Truckers on the Road to Better Cardiovascular Health

“We all know healthy behaviors are important, but sometimes they’re not our first choice,” says Wan-chin Kuo, PhD, RN, an assistant professor at the University of Wisconsin–Madison School of Nursing.

Everyone enjoys treats that aren’t so healthy. But imagine if most days you couldn’t get a good night’s sleep, or eat a home-cooked meal, or even go for a walk.

“Truck drivers spend about two-thirds of their nights away from their homes each year,” says Kuo. “If you pack your lunch, it’s in your truck for at least six hours.”

“Truckers tend to drive at night, because there’s less traffic,” she explains. “Their salaries are dictated by how many miles they drive. They always mention that time is money. Often, they take a break on the road because they can sleep in the truck, but that’s lower quality rest.”

Kuo’s research program seeks to help truck drivers and other industrial workers prevent cardiovascular disease.

“Truckers are only one type of industrial worker, but it’s a large group that moves our economy and our society,” says Kuo. “Unfortunately, they experience a lot of cardiometabolic risk and health disparities.”

“We cannot just ask them to stay healthy,” she adds. “No matter how hard individual workers try, if the environment is not supportive, how can you eat healthy? How can you sleep better? When you identify so many problems as a scientist and nurse, you want to see what you can do.”

One of Kuo’s current studies seeks to better understand truck drivers’ daily routines. During virtual visits, study participants talk with interviewers and fill out surveys. On their own, participants record their sleep, physical activity, dietary, and other health behaviors.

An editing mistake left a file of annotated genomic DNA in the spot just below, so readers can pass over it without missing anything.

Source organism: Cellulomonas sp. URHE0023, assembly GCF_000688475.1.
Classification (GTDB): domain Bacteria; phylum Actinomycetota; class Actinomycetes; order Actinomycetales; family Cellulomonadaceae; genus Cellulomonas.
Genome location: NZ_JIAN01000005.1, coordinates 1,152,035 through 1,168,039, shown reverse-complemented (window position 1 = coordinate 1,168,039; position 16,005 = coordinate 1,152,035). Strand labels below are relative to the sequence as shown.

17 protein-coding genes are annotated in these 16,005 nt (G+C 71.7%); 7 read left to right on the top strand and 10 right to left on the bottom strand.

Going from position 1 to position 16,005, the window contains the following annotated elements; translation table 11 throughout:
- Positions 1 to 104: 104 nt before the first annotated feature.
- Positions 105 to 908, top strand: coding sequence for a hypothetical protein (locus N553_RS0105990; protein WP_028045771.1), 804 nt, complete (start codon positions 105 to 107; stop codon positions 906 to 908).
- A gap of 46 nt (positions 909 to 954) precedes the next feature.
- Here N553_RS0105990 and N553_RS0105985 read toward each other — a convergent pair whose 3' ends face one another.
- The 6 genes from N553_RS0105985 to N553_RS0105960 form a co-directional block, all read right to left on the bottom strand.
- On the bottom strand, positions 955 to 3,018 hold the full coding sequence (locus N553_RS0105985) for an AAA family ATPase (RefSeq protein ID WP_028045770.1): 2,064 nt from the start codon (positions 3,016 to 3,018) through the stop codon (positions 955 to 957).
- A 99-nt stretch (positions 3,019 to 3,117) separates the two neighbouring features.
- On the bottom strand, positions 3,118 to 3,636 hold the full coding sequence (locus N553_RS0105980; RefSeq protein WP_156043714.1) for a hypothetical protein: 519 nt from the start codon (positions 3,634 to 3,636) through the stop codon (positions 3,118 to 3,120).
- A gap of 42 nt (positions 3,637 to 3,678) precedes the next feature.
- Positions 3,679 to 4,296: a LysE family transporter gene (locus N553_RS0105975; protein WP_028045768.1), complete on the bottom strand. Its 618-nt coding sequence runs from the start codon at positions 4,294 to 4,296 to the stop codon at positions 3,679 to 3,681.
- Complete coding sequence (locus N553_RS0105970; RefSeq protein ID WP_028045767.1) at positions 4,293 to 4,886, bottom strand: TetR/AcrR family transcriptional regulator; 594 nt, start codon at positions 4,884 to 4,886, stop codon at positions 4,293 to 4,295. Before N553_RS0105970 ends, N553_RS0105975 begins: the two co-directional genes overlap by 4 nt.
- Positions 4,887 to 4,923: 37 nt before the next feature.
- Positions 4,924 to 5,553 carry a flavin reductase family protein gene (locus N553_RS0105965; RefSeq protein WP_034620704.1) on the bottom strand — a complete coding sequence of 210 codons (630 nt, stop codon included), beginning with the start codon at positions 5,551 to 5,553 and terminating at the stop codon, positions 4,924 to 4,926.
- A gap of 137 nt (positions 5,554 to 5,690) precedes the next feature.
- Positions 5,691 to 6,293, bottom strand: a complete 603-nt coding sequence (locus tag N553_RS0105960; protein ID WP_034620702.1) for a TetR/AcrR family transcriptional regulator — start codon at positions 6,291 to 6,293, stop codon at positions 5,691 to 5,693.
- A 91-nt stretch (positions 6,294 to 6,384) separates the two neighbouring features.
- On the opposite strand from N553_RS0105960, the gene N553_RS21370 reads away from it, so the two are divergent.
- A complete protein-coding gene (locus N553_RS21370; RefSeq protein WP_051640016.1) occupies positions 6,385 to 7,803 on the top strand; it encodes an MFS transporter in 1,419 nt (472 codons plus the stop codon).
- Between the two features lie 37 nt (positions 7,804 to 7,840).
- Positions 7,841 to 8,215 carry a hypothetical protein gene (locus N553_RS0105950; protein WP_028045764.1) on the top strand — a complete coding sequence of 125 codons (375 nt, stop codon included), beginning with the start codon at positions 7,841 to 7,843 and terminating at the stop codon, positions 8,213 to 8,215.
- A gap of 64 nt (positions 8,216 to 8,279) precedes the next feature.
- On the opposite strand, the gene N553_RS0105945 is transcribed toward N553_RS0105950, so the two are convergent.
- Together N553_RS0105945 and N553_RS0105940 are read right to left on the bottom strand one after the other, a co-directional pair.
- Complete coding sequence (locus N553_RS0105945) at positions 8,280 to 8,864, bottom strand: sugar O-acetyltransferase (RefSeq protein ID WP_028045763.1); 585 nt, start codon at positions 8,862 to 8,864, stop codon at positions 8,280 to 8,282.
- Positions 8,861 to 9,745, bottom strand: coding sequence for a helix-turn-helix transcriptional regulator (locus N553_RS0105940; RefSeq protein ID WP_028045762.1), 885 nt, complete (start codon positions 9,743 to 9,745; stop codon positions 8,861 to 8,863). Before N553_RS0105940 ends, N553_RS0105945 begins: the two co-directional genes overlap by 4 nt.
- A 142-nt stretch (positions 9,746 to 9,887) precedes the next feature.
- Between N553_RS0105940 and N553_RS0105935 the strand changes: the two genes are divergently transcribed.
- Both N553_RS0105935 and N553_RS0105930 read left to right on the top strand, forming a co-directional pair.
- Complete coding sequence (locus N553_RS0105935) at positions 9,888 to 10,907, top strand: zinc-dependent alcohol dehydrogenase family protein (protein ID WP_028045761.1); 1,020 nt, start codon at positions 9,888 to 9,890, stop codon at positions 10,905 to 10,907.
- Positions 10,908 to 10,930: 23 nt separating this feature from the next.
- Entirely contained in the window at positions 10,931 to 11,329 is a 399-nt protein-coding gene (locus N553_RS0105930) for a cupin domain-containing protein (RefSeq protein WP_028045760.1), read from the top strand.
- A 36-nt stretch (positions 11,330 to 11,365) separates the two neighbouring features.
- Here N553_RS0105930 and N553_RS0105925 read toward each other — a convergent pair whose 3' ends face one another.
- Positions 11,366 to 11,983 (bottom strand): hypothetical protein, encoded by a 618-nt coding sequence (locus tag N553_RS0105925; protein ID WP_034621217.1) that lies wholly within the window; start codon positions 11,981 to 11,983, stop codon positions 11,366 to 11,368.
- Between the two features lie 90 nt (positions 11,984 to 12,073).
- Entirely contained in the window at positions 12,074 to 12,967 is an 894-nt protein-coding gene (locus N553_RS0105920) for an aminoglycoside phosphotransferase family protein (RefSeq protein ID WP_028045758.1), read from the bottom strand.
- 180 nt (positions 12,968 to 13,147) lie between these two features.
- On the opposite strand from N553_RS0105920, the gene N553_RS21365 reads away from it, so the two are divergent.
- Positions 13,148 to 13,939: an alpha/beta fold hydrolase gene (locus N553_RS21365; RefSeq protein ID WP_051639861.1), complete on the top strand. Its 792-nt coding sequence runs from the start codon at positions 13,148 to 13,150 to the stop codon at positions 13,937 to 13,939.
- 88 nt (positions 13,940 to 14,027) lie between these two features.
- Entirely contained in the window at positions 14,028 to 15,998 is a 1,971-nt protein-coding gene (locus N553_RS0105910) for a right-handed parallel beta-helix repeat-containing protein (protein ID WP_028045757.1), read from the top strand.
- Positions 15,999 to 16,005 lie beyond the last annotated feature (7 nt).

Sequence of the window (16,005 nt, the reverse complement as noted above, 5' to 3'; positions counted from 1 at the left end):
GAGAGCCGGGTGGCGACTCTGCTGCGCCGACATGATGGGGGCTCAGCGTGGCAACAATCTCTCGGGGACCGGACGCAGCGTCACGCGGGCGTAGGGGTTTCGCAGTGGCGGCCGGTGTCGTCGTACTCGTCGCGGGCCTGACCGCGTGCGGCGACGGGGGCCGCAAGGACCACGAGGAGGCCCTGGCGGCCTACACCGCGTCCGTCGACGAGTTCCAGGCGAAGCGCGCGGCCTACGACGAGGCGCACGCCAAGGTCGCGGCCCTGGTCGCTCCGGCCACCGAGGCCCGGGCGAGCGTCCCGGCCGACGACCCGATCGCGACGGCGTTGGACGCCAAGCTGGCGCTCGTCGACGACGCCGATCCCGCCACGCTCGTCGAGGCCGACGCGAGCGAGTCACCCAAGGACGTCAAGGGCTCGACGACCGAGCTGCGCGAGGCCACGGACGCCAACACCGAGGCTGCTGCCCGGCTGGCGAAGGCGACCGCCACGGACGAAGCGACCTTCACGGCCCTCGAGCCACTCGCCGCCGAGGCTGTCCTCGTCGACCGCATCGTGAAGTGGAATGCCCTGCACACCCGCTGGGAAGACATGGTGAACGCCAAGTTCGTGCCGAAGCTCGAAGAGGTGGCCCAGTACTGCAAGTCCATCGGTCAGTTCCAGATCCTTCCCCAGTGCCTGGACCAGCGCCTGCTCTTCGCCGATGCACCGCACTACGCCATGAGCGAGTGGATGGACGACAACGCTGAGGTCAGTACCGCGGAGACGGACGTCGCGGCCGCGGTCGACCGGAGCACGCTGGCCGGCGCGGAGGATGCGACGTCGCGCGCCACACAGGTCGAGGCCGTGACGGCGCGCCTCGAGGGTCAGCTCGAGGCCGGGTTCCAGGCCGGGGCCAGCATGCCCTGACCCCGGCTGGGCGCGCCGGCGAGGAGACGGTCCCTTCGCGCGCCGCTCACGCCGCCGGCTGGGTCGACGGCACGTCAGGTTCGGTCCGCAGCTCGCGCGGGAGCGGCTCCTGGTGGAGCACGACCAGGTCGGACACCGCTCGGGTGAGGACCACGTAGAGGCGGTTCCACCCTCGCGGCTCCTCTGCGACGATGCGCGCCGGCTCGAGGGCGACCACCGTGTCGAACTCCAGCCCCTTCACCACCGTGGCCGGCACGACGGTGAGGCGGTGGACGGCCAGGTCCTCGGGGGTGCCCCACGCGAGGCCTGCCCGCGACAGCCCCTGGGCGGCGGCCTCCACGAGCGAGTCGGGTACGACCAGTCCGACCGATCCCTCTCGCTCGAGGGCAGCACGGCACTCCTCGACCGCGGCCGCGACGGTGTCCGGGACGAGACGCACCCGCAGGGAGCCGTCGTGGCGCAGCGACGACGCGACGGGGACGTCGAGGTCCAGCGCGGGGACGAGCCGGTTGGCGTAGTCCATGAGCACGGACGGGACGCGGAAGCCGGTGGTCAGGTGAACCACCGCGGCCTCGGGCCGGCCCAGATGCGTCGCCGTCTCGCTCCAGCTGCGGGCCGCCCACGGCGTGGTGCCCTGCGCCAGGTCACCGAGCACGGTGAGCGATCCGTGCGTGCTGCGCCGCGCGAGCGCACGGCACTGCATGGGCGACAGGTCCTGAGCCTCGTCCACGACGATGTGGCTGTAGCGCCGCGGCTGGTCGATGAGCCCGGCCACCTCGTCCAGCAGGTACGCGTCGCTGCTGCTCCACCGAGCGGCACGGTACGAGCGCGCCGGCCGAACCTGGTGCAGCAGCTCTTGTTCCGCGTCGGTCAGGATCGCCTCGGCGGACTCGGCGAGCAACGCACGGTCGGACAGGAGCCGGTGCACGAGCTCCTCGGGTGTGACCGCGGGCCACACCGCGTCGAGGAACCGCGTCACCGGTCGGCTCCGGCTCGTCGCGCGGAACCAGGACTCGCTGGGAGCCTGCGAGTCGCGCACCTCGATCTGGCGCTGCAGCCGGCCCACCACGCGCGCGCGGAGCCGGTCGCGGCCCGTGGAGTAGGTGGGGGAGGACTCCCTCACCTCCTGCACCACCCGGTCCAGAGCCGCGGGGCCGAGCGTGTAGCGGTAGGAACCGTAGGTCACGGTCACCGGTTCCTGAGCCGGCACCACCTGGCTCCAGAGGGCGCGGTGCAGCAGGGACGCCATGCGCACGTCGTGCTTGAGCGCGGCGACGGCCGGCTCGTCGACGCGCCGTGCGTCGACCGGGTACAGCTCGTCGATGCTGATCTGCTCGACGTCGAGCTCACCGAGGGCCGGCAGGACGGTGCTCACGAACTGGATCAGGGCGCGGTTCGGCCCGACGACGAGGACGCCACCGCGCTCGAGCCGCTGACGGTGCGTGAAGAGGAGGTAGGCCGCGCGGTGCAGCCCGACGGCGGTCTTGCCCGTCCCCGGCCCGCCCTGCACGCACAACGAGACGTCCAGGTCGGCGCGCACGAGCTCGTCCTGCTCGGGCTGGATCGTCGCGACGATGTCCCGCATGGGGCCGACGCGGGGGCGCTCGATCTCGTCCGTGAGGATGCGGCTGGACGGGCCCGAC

The last part of the study is the toughest for busy truck drivers: an in-person visit.

“We need the in-person visit to collect physiological data like lung function, cardiovascular function, and mobility and cognitive tests,” says Kuo. “But in-person visits are challenging. We can’t ask them to go to a community center, because there’s no place to park their truck. We’re working with their employers to figure out how we can go to their workplace.”

Kuo knows her research team needs to meet truck drivers where they’re at.

“How can we build that relationship without interrupting their work?” she asks. “This is very important.”

Based on the observational data her team is collecting, Kuo will work with colleagues to design an intervention that supports truck drivers’ health.

“We are working with industrial engineers, civil and environmental engineers, and surgeons in the VA Hospital,” she says. “We want our intervention to have a person-centered approach, but what does that look like? You cannot ask truckers to come to your clinic every other week. So, we are thinking about telehealth. How can you use a telehealth model that’s effective, feasible and acceptable with this group, and provides a good user experience?”

Tabling at the Wisconsin Motor Carriers Association Safe Driver Awards luncheon, on February 24, 2024 – photo by Wan-chin Kuo

Kuo and her research team, including students, jump at the opportunity to attend award lunches and other events for truck drivers.

“Students really like to talk to truck drivers and listen to their perspectives,” she says. She wants students to learn that “researchers cannot just collect data and then go back and analyze and publish. Then you never solve the problem.”

“We can’t do this work without many people helping,” Kuo adds. “We thank the truck drivers, the employers, the Wisconsin Motor Carriers Association, and all the community partners involved.”

In addition to her observational study and intervention plans, Kuo is working on an assessment to tease out how an individual’s occupational environment shapes their health. She’s also interested in how policies could reduce the risk of cardiovascular disease. As an example, she points to loan programs that help truck drivers afford newer and less polluting vehicles.

“My hope is that in the future, healthy behaviors are the default setting,” she says. “So, we don’t even need to pay attention and a healthy environment naturally occurs for everyone.”

–Diane Farsetta